About MeDr. Elaine M. Leslie received her BSc in Toxicology from the University of Guelph and her PhD in Pharmacology and Toxicology from Queen’s University. Dr. Leslie completed postdoctoral training at the National Institutes of Environmental Health Sciences, Research Triangle Park, North Carolina, and at the University of North Carolina, Chapel Hill, North Carolina. Dr. Leslie began her appointment as an Assistant Professor in 2006 in the Departments of Physiology and Laboratory Medicine and Pathology at the University of Alberta, Edmonton, Alberta, Canada and is currently an Associate Professor. Formerly, Dr. Leslie was an Alberta Innovates Health Solutions Scholar and a Canadian Institutes of Health Research New Investigator. In 2016, Dr. Leslie was awarded the Society of Toxicology of Canada V.E. Henderson Award , an early career award for significant contributions to the science of toxicology in Canada. Dr. Leslie was also honoured with the 2017 American Society of Pharmacology and Experimental Therapeutics Division of Toxicology Junior Investigator Award, for “excellent original research by early career investigators in the area of toxicology”. Dr. Leslie has had a long-standing interest in the involvement of transporter proteins and conjugating enzymes in detoxification. The Leslie laboratory has made significant contributions to understanding how ATP-binding cassette (ABC) transporter proteins are involved in protecting tissues from xenobiotic induced injury. The major focus of Dr. Leslie’s research is the biotransformation and transport of the environmental human carcinogen arsenic. The Leslie lab routinely uses physiologically relevant human models (e.g., sandwich cultured primary human hepatocytes (SCHH)) in combination with heterologous expression of specific transporters. These approaches are taken to first understand what is happening in a physiological context then to understand the molecular processes involved in regulating specific proteins.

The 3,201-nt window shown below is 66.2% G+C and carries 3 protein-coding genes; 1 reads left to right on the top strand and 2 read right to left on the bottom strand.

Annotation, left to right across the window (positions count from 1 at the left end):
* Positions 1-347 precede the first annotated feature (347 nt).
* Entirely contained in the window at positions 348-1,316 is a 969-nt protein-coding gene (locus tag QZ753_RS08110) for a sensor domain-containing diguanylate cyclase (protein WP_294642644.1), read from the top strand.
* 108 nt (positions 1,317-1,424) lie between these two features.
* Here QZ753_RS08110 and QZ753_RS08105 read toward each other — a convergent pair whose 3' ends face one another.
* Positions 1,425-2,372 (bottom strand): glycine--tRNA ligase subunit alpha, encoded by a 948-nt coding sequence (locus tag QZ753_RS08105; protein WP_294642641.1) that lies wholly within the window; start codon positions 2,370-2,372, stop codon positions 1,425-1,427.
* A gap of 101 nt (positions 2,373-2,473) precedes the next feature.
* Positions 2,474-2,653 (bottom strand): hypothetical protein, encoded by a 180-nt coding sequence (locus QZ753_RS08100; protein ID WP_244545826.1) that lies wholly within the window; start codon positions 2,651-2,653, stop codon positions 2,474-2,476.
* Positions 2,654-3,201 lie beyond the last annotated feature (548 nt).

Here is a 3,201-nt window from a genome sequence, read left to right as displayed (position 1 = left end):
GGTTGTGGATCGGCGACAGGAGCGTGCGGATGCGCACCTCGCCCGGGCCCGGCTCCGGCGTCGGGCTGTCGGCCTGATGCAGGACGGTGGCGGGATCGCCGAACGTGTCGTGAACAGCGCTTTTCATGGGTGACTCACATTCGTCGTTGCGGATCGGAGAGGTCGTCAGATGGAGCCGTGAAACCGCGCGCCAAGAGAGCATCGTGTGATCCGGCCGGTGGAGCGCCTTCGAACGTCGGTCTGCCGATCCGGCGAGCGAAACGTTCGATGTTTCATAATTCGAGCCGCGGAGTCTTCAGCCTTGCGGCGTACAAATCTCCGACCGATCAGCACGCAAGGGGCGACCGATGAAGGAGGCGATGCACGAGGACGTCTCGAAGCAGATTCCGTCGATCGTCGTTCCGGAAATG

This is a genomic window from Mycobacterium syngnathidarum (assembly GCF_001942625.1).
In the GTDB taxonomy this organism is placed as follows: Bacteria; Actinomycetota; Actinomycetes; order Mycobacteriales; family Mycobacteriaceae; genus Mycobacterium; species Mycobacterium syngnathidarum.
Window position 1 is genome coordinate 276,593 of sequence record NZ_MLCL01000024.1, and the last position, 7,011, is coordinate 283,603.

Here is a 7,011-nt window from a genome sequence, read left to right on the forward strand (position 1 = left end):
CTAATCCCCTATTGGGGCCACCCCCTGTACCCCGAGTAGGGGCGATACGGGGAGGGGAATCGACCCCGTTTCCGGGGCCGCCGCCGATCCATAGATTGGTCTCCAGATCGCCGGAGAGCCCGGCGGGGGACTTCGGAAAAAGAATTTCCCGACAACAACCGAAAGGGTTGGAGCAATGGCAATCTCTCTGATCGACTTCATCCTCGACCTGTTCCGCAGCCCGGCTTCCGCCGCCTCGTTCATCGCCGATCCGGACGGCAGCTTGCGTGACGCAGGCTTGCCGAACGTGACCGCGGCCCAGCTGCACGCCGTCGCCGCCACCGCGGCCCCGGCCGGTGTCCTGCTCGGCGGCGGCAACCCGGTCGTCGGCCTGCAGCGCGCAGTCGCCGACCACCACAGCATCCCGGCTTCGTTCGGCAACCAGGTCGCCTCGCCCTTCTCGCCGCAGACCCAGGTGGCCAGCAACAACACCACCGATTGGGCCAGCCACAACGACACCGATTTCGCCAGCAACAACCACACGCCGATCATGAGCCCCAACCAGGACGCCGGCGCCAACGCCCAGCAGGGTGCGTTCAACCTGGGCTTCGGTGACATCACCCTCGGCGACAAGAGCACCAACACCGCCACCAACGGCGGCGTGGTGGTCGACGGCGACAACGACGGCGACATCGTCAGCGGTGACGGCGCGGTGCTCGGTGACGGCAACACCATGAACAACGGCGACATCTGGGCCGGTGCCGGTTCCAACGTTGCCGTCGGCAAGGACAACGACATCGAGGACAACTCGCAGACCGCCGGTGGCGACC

arsenic, selenium, glutathione, ABC transporters, carcinogenesis, hepatobiliary transport, cellular handling of toxicants, toxicology, glutathione S-transferase P1, fatty acylation